President Biden speaks during a visit Thursday to the Viral Pathogenesis Laboratory at the National Institutes of Health in Bethesda, Md. Dr. Anthony Fauci, director of the National Institute of Allergy and Infectious Diseases, listens at right. Evan Vucci/Associated Press

WASHINGTON — The Biden administration on Thursday purchased another 200 million doses of the two coronavirus vaccines authorized for emergency use in the United States, securing sufficient shots by the end of July to cover everyone currently eligible for inoculation.

President Biden, in remarks capping an afternoon tour of the National Institutes of Health, announced the deals for 100 million more doses from Pfizer and German company BioNTech and 100 million more from Moderna. The expectation, Biden said, is that the additional doses will be delivered by the end of July.

The purchases increase available supply by 50 percent, bringing the total to 600 million doses. Because both products are two-dose regimens, that would be enough to fully vaccinate 300 million people. An estimated 260 million people in the United States are currently considered eligible to receive a coronavirus vaccine, though trials involving children as young as 12 could widen the pool.

Moderna issued a statement confirming the purchase and saying it was “working with its domestic manufacturing partners,” as well as federal regulators, to “explore ways to accelerate delivery, with the goal of providing this new order of 100 million doses before the end of July 2021.” A Pfizer spokeswoman did not immediately respond to a request for comment.

Moderna has already promised to supply the federal government with 100 million doses by the end of March and another 100 million by the end of June. Pfizer has indicated it can provide 120 million doses by the end of March and another 80 million by the end of May, two months earlier than its initial July target.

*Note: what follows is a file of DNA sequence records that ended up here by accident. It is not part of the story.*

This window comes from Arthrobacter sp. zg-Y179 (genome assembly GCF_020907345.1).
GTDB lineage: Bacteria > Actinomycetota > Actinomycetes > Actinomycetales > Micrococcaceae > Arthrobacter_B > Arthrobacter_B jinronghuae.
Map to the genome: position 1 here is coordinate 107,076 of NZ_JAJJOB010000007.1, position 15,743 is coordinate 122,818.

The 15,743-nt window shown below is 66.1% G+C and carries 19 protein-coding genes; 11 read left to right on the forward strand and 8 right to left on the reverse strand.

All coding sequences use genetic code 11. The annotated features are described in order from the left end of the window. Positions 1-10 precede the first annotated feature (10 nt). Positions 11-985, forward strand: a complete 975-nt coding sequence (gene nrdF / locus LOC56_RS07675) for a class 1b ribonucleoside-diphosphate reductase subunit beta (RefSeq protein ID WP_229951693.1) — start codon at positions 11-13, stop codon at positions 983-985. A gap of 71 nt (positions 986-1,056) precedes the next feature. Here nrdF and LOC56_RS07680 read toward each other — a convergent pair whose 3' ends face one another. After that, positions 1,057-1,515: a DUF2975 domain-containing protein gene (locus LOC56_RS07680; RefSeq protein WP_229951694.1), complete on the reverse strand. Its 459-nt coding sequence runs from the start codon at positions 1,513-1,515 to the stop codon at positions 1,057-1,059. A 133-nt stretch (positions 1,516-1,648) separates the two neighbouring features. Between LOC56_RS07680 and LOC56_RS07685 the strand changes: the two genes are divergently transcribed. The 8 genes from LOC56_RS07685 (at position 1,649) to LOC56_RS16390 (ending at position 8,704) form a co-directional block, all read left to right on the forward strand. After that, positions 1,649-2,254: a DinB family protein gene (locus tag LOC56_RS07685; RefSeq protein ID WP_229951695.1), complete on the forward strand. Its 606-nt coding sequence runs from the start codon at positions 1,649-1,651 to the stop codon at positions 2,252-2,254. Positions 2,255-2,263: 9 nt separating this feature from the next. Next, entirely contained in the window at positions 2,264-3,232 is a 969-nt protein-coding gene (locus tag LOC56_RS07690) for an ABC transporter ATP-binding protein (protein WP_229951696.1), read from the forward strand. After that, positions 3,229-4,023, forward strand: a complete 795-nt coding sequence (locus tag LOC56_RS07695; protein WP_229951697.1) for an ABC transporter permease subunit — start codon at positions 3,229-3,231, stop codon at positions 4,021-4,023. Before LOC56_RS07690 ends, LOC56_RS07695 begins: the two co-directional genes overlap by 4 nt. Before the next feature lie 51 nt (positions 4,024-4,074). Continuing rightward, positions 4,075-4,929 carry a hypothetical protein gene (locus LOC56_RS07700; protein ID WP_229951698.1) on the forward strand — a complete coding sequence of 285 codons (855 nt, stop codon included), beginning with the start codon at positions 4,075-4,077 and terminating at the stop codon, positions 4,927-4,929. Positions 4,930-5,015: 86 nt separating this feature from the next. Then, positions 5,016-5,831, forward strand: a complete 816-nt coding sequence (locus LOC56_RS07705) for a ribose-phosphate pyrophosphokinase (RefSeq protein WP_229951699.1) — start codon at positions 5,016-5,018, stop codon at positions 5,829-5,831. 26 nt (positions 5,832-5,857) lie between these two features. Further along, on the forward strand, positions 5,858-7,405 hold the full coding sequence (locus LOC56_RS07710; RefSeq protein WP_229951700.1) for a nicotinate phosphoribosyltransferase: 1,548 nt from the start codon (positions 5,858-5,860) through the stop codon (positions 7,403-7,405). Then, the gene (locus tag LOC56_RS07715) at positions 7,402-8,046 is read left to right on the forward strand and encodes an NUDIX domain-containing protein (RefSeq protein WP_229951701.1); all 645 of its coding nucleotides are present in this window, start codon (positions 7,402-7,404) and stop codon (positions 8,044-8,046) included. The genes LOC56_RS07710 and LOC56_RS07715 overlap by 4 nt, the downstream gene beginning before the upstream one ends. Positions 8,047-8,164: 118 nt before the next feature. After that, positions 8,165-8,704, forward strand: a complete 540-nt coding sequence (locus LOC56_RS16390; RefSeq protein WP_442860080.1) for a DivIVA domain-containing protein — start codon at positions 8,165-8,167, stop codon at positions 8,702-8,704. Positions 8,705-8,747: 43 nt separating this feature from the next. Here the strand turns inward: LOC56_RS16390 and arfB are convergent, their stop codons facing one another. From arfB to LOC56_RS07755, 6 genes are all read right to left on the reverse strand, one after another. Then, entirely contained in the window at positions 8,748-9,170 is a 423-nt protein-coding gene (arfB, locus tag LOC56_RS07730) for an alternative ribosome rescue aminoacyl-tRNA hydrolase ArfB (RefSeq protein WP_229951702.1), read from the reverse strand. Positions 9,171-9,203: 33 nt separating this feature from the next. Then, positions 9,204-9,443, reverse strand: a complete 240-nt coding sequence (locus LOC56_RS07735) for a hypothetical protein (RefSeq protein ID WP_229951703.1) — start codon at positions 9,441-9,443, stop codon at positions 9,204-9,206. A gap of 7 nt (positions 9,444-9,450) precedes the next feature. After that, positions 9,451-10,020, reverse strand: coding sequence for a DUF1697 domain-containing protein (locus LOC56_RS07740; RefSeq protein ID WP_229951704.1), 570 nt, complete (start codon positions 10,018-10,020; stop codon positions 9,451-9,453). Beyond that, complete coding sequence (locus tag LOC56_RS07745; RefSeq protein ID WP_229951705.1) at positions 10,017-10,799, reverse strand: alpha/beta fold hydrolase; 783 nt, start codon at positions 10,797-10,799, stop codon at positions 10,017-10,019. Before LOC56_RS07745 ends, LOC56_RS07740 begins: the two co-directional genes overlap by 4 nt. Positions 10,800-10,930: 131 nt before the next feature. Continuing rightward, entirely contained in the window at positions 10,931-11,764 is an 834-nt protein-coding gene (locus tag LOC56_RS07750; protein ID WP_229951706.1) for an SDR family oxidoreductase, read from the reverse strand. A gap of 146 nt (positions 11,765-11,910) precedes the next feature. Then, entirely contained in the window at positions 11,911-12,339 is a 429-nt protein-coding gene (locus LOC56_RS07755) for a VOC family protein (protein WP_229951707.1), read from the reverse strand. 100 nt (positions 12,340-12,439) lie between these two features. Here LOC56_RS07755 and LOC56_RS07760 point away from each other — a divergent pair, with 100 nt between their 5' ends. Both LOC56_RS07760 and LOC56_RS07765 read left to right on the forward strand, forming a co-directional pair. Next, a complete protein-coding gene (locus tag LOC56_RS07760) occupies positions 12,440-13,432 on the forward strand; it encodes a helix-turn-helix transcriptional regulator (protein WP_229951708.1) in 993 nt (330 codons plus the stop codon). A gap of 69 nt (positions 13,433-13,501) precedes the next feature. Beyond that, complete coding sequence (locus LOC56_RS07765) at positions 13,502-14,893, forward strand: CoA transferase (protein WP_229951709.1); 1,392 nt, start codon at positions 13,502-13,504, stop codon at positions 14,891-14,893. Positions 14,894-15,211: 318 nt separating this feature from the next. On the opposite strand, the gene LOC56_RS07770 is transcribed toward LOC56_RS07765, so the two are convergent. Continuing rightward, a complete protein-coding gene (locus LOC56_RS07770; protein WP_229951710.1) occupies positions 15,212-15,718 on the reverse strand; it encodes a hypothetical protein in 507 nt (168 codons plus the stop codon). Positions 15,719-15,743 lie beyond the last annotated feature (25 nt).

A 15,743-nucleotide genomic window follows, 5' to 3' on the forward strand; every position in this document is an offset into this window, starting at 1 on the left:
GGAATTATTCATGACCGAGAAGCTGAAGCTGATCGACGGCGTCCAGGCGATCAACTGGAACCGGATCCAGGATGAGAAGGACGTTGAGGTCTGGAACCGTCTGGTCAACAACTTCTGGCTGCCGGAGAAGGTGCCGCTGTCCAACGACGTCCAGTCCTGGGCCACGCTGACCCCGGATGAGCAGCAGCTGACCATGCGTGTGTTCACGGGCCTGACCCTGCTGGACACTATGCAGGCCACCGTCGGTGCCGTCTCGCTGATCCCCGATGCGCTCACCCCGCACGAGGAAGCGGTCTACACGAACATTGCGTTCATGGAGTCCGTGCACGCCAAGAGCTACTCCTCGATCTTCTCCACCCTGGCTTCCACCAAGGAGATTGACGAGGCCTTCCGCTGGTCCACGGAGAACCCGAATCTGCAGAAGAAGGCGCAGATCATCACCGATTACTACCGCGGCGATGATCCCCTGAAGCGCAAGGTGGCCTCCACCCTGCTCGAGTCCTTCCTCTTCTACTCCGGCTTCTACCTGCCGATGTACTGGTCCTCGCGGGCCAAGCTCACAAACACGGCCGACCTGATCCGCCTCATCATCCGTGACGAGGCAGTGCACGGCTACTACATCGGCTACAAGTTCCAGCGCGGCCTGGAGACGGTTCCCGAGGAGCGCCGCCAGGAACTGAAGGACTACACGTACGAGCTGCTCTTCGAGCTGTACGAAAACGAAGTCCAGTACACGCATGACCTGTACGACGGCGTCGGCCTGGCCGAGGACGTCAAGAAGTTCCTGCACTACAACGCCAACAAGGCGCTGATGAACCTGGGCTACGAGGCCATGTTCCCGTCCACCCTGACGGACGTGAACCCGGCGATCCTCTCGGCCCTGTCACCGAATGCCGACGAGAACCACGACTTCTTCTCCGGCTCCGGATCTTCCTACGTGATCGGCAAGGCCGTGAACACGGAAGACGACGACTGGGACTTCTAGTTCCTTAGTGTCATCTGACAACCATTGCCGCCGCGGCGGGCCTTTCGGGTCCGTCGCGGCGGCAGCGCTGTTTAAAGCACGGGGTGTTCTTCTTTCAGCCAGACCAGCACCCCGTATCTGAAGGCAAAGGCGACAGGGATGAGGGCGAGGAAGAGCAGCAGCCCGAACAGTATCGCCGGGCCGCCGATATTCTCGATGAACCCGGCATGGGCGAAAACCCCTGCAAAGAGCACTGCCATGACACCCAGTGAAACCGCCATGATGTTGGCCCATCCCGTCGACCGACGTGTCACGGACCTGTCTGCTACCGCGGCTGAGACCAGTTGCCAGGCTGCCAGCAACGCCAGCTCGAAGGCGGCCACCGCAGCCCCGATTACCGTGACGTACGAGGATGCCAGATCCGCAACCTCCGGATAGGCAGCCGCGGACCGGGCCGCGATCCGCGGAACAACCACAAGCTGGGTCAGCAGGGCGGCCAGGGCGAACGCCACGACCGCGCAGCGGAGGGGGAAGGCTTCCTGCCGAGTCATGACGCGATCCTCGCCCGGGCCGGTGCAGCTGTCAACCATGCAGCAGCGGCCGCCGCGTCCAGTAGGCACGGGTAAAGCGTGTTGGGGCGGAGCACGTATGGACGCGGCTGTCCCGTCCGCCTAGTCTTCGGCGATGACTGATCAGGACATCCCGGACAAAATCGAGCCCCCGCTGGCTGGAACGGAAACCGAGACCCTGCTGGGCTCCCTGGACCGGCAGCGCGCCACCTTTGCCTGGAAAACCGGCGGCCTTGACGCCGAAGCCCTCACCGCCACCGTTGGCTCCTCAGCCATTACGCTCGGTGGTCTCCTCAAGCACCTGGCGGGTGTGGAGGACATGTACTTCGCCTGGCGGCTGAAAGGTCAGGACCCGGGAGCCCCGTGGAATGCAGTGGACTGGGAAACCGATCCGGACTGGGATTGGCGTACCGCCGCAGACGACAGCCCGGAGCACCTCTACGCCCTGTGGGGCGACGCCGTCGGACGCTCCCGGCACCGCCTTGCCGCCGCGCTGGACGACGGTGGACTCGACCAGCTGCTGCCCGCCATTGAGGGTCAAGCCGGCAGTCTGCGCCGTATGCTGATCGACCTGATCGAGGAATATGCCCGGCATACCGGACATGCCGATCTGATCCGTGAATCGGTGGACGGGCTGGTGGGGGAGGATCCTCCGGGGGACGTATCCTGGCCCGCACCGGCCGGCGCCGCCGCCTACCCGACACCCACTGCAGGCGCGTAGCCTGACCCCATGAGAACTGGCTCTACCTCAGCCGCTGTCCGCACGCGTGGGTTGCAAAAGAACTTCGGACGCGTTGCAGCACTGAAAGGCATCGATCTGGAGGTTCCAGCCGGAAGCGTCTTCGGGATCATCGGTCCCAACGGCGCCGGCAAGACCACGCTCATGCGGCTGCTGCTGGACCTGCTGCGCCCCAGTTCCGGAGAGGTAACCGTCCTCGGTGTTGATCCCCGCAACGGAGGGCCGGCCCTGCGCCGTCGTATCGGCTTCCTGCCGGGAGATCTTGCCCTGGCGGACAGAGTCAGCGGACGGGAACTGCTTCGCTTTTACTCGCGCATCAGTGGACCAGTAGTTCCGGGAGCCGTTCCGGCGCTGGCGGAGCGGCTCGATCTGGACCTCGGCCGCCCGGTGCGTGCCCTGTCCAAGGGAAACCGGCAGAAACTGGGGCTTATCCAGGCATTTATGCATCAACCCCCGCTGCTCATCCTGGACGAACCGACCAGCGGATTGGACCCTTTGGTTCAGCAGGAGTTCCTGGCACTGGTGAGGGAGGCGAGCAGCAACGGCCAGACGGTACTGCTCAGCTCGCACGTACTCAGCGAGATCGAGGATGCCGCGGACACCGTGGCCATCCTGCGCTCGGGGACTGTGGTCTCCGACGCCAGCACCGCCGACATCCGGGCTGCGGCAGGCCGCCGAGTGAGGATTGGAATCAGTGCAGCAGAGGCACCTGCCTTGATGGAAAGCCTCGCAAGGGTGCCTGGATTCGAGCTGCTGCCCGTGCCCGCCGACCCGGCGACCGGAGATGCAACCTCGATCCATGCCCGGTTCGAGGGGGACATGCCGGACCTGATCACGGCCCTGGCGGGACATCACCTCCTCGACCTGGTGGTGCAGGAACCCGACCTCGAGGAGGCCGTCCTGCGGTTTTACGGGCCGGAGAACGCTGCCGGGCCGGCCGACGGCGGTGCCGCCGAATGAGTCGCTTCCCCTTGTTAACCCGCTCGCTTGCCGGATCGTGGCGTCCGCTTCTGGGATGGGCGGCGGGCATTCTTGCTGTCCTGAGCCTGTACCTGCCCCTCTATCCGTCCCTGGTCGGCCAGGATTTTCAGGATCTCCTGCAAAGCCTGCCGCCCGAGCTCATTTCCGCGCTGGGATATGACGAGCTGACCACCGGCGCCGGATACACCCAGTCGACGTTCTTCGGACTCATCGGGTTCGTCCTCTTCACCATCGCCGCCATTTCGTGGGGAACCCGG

As the country seeks to stay ahead of the spread of the new variants, which are more transmissible and possibly more lethal, top health officials have expressed confidence that widespread inoculation will soon be possible because of a steady ramp-up in manufacturing.


“By the time we get to April, that will be what I would call, for better wording, ‘open season,’ namely, virtually everybody and anybody in any category could start to get vaccinated,” Dr. Anthony Fauci, the nation’s leading infectious disease expert, said Thursday on NBC’s “Today” show.

The Biden administration has already increased weekly allocations to states by nearly 30 percent, though shortages remain pronounced in many areas. Los Angeles Mayor Eric Garcetti said Wednesday the city would temporarily close a mass vaccination site at Dodger Stadium, along with several other locations, because there weren’t enough doses.

Additional doses are also expected to come from Johnson & Johnson, which submitted its application for a single-shot coronavirus vaccine to U.S. regulators earlier this month. If approved, the easy-to-store vaccine would further augment supply, though production setbacks are expected to limit availability until the spring. It’s also possible that vaccine experts may only recommend the vaccine for certain age groups.

Johnson & Johnson’s vaccine showed strong protection against severe disease from the variant first discovered in South Africa, but offered less-robust protection against moderate illness.

Evidence from laboratory tests suggests the Pfizer and Moderna vaccines work against variants, but the ability of the immune response to block the South African variant is diminished. Another vaccine, developed by Novavax, was highly effective against the variant first discovered in Britain but far less so against the South African variant.

As more vaccine becomes available, new challenges, including staffing, will arise. But health officials say they’re preparing themselves.

“We’re strategizing around that now and the good thing is we’ve had a couple of months of experience doing this that we can learn from,” said Kevin Litten, a spokesman for the Louisiana Department of Health.

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